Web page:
The comment period on the last of the major Basel II implementation discussion papers has expired today. This means that the folk at APRA will now be busy on the last of the response papers and revisions to the draft prudential standards and draft prudential practice guides.
While not ideal, I think this process has gone reasonably smoothly. APRA have telegraphed their approach well ahead, consulted reasonably widely and made fairly sensible modifications to the Accord to suit Australian conditions. Although it has certainly had its moments, the banks and APRA have worked together as well as could reasonably be expected on this one.
The smaller institutions probably are not entirely happy, as, right from the start, APRA have made it abundently clear they were never going to achieve Advanced status, discouraging them from even trying. While sensible from a Basel II point of view – the smaller ones are unlikely to have anywhere near enough data, the reaction of the smaller ADIs, at least most of the ones I have seen, has been to put this on the back-burner and accept APRA’s verdict. This has been a bit of a pity, as better risk management, one of the aims of the Accord, then also gets pushed back.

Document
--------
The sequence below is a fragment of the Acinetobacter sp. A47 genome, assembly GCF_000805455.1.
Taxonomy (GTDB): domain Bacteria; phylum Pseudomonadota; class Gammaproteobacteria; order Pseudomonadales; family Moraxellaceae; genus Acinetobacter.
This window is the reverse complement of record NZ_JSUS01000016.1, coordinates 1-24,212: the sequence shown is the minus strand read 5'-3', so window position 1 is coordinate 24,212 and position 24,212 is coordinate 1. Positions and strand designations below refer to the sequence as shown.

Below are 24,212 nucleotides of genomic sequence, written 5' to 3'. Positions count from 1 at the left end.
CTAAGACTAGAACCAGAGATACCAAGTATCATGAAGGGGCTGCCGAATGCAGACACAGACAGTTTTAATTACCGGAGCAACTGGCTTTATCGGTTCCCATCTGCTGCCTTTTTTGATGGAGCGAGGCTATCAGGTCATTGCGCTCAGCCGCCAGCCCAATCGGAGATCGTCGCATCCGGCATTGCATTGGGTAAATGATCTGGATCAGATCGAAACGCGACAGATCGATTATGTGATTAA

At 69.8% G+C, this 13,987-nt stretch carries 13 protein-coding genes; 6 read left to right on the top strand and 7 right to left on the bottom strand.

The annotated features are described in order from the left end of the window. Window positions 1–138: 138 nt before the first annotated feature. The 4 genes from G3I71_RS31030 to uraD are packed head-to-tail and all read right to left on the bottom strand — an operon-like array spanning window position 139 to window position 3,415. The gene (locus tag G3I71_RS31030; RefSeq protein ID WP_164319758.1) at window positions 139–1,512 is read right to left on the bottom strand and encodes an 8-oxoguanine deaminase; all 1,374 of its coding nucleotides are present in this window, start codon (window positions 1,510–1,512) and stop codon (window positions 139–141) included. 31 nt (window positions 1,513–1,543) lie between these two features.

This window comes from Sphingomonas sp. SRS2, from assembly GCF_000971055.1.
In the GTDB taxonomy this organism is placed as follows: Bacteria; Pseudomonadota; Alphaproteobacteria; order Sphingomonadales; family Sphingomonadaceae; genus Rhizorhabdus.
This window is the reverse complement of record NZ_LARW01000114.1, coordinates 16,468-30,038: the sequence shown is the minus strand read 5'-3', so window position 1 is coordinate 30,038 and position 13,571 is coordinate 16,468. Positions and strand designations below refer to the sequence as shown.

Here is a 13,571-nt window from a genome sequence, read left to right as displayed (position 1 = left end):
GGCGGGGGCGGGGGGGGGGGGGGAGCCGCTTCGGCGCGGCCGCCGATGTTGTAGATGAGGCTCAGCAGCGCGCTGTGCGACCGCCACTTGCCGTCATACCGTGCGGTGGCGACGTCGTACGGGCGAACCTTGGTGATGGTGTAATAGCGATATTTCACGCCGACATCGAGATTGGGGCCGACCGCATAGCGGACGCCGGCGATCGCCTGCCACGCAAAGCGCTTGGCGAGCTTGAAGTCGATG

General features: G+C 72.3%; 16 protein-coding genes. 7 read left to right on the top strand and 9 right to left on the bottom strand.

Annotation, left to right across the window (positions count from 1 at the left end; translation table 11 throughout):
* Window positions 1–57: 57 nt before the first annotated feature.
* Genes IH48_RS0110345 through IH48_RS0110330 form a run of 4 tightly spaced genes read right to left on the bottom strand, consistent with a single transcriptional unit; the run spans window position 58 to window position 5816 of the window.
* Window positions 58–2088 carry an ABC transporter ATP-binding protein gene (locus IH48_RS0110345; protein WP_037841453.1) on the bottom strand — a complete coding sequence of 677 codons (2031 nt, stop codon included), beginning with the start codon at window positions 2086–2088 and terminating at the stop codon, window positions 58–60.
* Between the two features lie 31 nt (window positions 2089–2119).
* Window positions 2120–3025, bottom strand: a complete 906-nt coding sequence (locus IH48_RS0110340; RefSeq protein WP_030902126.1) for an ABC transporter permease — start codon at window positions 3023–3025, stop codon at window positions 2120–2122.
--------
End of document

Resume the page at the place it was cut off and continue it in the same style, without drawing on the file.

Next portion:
Hopefully, items like good operational risk management will come to the fore as they work on their Standardised implementation processes. The realisation that credit risk calculation engines are not as expensive, or large, as they used to be should also drive things like pricing for risk, which I see as crucial to their long term survival and prosperity.
[UPDATE] I also like the symmetry that the Australian consultation
process has largely finished just the the US sorts out what its process
is going to be. Beating the US again – maybe we should persuade them to